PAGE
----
Tarifs on Bananas is an issue too.
By Edmund Conway, Economist
The Doha round of trade talks were last night on the brink of collapse as a key summit in Geneva faltered amid acrimony between rich and poor nations.
The seven-year long World Trade Organisation talks, which promised to pull millions out of poverty and boost global economic growth, hit a roadblock as European negotiators failed to secure a pledge from developing nations to open up their economies to more industrial trade.
By late last night, insiders said all that was left now was for a “ritual burial” for the talks, which have been beset by political wranglings as well as the credit crunch and a growing scepticism about the benefits of globalisation.
The result could be a worrying rise in protectionism, as countries attempt to forge their own bilateral trade deals rather than open up their borders to all, experts warned.
In the afternoon, French president Nicolas Sarkozy threatened to pull out of the talks unless developing countries offered to open up their markets to European countries.
The French and a number of their European counterparts have warned that they could walk out unless they receive more in return for cutting their farm subsidies and tariffs. It came as the World Trade Organisation’s “make-or-break” summit in Geneva ground closer to its conclusion.
Mr Sarkozy said: “At the WTO, this agreement which is on the table, if it is not modified, then we will not sign it.” The draft agreement reflects the European Union and United States’ offers to cut their farm support and pledges from poorer nations, led by India and Brazil, to open up their industrial markets to richer countries. However, the EU feels too little has been offered to justify its promise to cut tariffs by 60pc, insiders said.
Still left on the table are a number of prickly trade issues, including the issue of tariffs imposed on bananas.
WTO chairman Pascal Lamy has chaired 38 meetings since November attempting to find an agreement between Europe and Latin America, who disagree over the barriers placed on the export of the fruit. By last night, the EU had put a compromise on the negotiating table. However, the Latin Americans had yet to say whether they would accept it.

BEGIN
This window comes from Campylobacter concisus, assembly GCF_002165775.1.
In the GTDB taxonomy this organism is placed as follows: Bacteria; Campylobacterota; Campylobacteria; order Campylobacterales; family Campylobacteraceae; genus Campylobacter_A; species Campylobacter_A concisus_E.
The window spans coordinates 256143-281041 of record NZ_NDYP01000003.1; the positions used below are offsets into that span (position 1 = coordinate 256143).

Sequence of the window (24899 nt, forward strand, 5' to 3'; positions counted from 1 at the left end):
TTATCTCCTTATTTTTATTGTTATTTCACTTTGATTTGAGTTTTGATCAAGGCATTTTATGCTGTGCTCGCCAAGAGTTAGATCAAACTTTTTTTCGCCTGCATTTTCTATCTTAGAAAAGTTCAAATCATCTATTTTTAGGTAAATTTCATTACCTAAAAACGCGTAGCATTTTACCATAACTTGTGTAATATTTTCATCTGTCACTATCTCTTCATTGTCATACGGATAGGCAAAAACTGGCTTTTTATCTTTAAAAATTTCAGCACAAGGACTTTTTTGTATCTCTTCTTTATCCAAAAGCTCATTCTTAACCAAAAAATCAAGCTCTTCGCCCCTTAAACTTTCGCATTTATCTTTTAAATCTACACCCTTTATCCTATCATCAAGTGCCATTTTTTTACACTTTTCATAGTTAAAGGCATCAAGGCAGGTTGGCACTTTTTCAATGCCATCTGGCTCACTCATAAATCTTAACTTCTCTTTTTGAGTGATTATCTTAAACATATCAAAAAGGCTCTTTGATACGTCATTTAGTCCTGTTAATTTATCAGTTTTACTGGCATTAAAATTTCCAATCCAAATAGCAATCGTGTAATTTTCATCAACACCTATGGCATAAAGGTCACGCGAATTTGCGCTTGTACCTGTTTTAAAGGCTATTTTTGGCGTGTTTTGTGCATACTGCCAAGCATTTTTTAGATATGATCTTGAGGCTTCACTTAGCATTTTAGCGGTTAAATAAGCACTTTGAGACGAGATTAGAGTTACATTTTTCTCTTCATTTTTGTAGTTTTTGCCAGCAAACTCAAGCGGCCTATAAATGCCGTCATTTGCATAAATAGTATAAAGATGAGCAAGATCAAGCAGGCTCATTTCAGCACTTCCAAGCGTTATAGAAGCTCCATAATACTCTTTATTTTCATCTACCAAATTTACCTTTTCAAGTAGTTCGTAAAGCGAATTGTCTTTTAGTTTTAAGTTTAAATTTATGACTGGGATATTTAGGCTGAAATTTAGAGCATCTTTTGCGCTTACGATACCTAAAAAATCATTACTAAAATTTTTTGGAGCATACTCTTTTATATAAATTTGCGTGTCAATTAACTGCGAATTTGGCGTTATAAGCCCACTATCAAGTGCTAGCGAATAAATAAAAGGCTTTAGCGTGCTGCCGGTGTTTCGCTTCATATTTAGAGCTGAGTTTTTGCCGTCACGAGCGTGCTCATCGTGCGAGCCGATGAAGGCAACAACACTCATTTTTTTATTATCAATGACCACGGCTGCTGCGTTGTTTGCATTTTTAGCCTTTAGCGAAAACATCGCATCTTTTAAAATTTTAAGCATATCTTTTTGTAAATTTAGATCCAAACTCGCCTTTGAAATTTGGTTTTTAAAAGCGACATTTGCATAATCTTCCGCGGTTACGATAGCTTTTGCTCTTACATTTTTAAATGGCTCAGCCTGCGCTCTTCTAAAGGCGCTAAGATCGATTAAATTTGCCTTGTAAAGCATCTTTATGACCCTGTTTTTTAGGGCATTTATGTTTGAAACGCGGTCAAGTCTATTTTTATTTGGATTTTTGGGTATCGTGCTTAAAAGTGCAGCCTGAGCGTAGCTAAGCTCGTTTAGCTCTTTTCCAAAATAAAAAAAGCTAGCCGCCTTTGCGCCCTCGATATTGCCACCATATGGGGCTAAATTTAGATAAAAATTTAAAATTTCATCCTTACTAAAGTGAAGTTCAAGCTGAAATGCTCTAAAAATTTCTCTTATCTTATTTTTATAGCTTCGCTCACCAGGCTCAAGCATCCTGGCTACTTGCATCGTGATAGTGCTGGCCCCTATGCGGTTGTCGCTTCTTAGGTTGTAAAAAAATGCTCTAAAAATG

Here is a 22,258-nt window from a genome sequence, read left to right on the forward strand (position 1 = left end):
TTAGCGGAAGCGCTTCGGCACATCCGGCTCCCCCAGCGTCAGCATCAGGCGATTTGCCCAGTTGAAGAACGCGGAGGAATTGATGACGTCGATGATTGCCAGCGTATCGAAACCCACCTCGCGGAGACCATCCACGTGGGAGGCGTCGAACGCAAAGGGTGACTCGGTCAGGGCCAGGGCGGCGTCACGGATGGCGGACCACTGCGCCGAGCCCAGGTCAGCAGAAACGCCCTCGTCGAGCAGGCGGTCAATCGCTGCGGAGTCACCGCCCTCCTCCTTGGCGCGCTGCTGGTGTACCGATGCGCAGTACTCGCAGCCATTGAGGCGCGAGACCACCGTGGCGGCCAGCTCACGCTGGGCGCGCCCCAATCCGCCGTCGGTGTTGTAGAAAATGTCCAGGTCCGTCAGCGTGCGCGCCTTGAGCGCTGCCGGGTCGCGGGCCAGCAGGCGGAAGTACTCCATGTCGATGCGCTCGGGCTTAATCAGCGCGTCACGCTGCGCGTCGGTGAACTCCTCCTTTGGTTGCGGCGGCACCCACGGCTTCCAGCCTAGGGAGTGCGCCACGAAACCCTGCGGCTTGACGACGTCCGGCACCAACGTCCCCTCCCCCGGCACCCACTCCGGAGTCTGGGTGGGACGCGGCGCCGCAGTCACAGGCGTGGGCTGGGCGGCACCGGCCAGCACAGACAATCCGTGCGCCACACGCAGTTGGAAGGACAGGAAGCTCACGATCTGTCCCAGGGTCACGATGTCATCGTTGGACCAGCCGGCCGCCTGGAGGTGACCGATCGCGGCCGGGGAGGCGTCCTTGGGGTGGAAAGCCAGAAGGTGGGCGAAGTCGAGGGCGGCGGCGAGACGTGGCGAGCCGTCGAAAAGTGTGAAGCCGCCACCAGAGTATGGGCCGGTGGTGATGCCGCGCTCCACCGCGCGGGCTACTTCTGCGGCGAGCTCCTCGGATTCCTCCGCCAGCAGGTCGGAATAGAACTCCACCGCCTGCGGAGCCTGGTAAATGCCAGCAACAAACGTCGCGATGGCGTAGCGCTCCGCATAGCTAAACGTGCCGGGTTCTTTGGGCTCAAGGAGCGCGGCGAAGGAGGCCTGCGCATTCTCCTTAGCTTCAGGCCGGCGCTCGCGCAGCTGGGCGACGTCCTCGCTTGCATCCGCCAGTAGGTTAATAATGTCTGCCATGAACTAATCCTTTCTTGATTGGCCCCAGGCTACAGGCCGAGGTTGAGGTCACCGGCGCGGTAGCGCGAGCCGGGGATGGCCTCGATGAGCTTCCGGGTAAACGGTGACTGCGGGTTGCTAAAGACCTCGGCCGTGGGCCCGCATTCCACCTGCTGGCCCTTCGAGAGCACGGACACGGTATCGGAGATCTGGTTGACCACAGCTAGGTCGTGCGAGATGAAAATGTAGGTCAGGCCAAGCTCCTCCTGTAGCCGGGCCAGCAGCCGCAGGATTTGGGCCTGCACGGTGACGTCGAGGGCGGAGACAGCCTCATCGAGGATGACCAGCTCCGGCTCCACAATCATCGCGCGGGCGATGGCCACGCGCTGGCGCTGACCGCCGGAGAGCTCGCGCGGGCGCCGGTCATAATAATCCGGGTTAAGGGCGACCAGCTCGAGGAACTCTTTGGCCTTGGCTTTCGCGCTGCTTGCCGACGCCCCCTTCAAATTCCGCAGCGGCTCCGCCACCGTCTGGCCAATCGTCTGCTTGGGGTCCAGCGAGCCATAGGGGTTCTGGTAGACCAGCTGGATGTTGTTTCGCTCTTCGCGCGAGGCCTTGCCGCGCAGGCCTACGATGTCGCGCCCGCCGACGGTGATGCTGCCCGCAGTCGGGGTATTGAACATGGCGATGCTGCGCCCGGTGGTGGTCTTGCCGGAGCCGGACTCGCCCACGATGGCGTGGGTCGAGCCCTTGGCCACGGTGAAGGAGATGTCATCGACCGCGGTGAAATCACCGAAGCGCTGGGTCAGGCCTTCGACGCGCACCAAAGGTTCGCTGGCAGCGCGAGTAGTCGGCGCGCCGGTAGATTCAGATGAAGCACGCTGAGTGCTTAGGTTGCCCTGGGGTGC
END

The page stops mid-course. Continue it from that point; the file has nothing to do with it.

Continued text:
In Geneva, many of the debates during this week’s summit have gone on until 4am as negotiators attempted to find a deal. One insider said: “We have got so tantalisingly close, but it’s clear now that we can’t find a compromise. Those baby steps cannot be taken.”
In an eleventh hour bid to break the deadlock, US president George W Bush privately called India’s prime minister, Manmohan Singh, to aim to find a breakthrough.
However, with the Indian government facing re-election next year, its ministers are thought to be reluctant to provide any obvious giveaways.
Britain’s trade minister Gareth Thomas warned that if the talks collapsed it would lead to severe consequences.
“If this fails, the global economy will miss out on £120bn extra in world trade. Developing countries will miss out on improving their agricultural trade, while in the UK businesses will continue to find it difficult to break into India and China. In the long run, consumers will miss out on lower prices.”
Mr Lamy said that when it came to industrial market access, “positions still remain too far apart.
“The priorities among these issues vary among delegations, but I think all agree that more work is needed overall. These issues are both technically and politically complex.”